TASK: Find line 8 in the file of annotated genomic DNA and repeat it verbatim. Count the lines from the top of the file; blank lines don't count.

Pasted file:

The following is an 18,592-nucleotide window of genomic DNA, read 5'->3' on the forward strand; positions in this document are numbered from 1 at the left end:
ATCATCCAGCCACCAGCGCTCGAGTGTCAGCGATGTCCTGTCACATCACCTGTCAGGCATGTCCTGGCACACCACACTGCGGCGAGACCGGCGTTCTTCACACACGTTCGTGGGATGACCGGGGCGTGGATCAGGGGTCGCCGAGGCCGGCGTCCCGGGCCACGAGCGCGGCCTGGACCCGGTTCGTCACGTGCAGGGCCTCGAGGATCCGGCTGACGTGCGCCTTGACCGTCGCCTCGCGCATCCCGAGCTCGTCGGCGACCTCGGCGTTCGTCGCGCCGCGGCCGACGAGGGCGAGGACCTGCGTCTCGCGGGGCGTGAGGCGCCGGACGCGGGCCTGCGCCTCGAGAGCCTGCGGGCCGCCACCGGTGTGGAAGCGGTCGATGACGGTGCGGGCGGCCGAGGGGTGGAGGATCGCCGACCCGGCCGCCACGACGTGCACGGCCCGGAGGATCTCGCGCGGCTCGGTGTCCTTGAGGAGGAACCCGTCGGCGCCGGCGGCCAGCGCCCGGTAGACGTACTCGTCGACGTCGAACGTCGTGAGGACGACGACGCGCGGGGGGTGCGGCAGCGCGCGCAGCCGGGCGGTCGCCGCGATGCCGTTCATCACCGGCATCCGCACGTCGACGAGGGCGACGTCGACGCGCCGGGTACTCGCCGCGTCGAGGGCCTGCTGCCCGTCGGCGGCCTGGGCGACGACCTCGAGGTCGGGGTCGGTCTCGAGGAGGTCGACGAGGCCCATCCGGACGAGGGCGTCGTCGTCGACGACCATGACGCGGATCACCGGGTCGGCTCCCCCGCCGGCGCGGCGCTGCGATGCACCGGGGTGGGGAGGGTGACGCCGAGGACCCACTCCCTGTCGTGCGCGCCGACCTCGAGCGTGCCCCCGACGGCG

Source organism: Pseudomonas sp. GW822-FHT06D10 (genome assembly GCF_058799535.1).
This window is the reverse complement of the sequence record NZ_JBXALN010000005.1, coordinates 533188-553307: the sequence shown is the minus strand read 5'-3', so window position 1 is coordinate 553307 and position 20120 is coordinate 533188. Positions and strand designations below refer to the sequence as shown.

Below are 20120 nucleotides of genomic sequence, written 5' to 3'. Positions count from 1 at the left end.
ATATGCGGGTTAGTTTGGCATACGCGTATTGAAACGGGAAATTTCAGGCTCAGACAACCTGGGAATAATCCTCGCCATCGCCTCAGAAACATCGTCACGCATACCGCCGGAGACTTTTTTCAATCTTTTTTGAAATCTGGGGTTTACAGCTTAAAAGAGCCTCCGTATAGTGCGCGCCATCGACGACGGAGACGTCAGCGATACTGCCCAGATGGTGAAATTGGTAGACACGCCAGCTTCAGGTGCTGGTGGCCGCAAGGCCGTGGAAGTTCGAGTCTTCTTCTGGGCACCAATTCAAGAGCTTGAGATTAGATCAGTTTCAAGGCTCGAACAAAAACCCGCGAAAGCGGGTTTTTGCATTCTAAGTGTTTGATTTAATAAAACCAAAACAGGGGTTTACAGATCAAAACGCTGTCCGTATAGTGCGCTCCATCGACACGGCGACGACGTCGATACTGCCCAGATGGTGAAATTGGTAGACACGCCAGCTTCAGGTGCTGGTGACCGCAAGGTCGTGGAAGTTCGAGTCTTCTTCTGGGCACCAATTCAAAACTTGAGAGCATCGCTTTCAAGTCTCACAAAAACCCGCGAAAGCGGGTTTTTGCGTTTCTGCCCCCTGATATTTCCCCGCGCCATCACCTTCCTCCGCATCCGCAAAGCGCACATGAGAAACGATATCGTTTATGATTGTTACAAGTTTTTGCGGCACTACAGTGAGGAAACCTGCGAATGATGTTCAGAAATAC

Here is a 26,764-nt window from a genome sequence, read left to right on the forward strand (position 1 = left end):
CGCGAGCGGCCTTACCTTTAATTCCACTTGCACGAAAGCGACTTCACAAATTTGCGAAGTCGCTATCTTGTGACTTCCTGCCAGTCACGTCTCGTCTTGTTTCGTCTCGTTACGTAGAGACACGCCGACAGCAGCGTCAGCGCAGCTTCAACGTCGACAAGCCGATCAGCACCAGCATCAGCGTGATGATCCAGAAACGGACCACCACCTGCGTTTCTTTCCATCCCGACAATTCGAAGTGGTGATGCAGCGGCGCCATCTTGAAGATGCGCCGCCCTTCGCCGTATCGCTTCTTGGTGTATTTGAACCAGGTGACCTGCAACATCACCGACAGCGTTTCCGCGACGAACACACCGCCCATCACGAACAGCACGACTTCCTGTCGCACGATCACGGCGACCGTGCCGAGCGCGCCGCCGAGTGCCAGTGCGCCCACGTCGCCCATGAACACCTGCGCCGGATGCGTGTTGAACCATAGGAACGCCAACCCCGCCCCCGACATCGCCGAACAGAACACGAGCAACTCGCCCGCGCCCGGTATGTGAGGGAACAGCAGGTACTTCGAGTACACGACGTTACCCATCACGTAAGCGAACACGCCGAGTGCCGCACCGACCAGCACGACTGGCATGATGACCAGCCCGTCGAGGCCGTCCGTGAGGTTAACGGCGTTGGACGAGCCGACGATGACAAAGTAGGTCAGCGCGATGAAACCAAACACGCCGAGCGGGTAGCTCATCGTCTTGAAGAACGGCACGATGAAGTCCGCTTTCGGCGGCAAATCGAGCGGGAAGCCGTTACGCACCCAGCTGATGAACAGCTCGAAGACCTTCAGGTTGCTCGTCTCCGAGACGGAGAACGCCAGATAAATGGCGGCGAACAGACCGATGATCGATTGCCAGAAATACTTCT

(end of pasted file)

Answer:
CGCGAGCGGCCTTACCTTTAATTCCACTTGCACGAAAGCGACTTCACAAATTTGCGAAGTCGCTATCTTGTGACTTCCTGCCAGTCACGTCTCGTCTTGTTTCGTCTCGTTACGTAGAGACACGCCGACAGCAGCGTCAGCGCAGCTTCAACGTCGACAAGCCGATCAGCACCAGCATCAGCGTGATGATCCAGAAACGGACCACCACCTGCGTTTCTTTCCATCCCGACAATTCGAAGTGGTGATGCAGCGGCGCCATCTTGAAGATGCGCCGCCCTTCGCCGTATCGCTTCTTGGTGTATTTGAACCAGGTGACCTGCAACATCACCGACAGCGTTTCCGCGACGAACACACCGCCCATCACGAACAGCACGACTTCCTGTCGCACGATCACGGCGACCGTGCCGAGCGCGCCGCCGAGTGCCAGTGCGCCCACGTCGCCCATGAACACCTGCGCCGGATGCGTGTTGAACCATAGGAACGCCAACCCCGCCCCCGACATCGCCGAACAGAACACGAGCAACTCGCCCGCGCCCGGTATGTGAGGGAACAGCAGGTACTTCGAGTACACGACGTTACCCATCACGTAAGCGAACACGCCGAGTGCCGCACCGACCAGCACGACTGGCATGATGACCAGCCCGTCGAGGCCGTCCGTGAGGTTAACGGCGTTGGACGAGCCGACGATGACAAAGTAGGTCAGCGCGATGAAACCAAACACGCCGAGCGGGTAGCTCATCGTCTTGAAGAACGGCACGATGAAGTCCGCTTTCGGCGGCAAATCGAGCGGGAAGCCGTTACGCACCCAGCTGATGAACAGCTCGAAGACCTTCAGGTTGCTCGTCTCCGAGACGGAGAACGCCAGATAAATGGCGGCGAACAGACCGATGATCGATTGCCAGAAATACTTCT